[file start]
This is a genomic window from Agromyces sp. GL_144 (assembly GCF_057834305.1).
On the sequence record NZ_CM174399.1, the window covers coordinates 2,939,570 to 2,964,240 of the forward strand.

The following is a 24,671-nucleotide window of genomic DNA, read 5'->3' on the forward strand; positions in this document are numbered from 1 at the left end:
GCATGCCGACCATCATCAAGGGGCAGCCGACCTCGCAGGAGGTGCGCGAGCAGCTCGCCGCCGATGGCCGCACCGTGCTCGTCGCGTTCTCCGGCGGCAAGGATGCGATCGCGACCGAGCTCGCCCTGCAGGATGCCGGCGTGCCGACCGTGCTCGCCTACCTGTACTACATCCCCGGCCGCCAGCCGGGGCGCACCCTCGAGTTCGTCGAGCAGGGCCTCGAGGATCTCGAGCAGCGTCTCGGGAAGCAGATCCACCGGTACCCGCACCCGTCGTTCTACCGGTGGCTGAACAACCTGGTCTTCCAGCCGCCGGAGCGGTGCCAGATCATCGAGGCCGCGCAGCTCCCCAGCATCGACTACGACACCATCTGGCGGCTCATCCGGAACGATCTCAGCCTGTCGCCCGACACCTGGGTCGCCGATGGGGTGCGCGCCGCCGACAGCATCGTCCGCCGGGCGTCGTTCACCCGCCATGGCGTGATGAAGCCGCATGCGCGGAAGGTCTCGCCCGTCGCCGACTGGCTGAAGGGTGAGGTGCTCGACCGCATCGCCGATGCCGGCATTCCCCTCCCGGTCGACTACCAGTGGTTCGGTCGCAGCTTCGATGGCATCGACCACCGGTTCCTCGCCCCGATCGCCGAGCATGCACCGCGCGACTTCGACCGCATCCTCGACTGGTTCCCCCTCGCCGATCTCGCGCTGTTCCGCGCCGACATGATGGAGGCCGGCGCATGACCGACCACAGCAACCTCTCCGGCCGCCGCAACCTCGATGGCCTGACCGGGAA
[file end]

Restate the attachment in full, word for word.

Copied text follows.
This is a genomic window from Agromyces sp. GL_144 (assembly GCF_057834305.1).
On the sequence record NZ_CM174399.1, the window covers coordinates 2,939,570 to 2,964,240 of the forward strand.

The following is a 24,671-nucleotide window of genomic DNA, read 5'->3' on the forward strand; positions in this document are numbered from 1 at the left end:
GCATGCCGACCATCATCAAGGGGCAGCCGACCTCGCAGGAGGTGCGCGAGCAGCTCGCCGCCGATGGCCGCACCGTGCTCGTCGCGTTCTCCGGCGGCAAGGATGCGATCGCGACCGAGCTCGCCCTGCAGGATGCCGGCGTGCCGACCGTGCTCGCCTACCTGTACTACATCCCCGGCCGCCAGCCGGGGCGCACCCTCGAGTTCGTCGAGCAGGGCCTCGAGGATCTCGAGCAGCGTCTCGGGAAGCAGATCCACCGGTACCCGCACCCGTCGTTCTACCGGTGGCTGAACAACCTGGTCTTCCAGCCGCCGGAGCGGTGCCAGATCATCGAGGCCGCGCAGCTCCCCAGCATCGACTACGACACCATCTGGCGGCTCATCCGGAACGATCTCAGCCTGTCGCCCGACACCTGGGTCGCCGATGGGGTGCGCGCCGCCGACAGCATCGTCCGCCGGGCGTCGTTCACCCGCCATGGCGTGATGAAGCCGCATGCGCGGAAGGTCTCGCCCGTCGCCGACTGGCTGAAGGGTGAGGTGCTCGACCGCATCGCCGATGCCGGCATTCCCCTCCCGGTCGACTACCAGTGGTTCGGTCGCAGCTTCGATGGCATCGACCACCGGTTCCTCGCCCCGATCGCCGAGCATGCACCGCGCGACTTCGACCGCATCCTCGACTGGTTCCCCCTCGCCGATCTCGCGCTGTTCCGCGCCGACATGATGGAGGCCGGCGCATGACCGACCACAGCAACCTCTCCGGCCGCCGCAACCTCGATGGCCTGACCGGGAA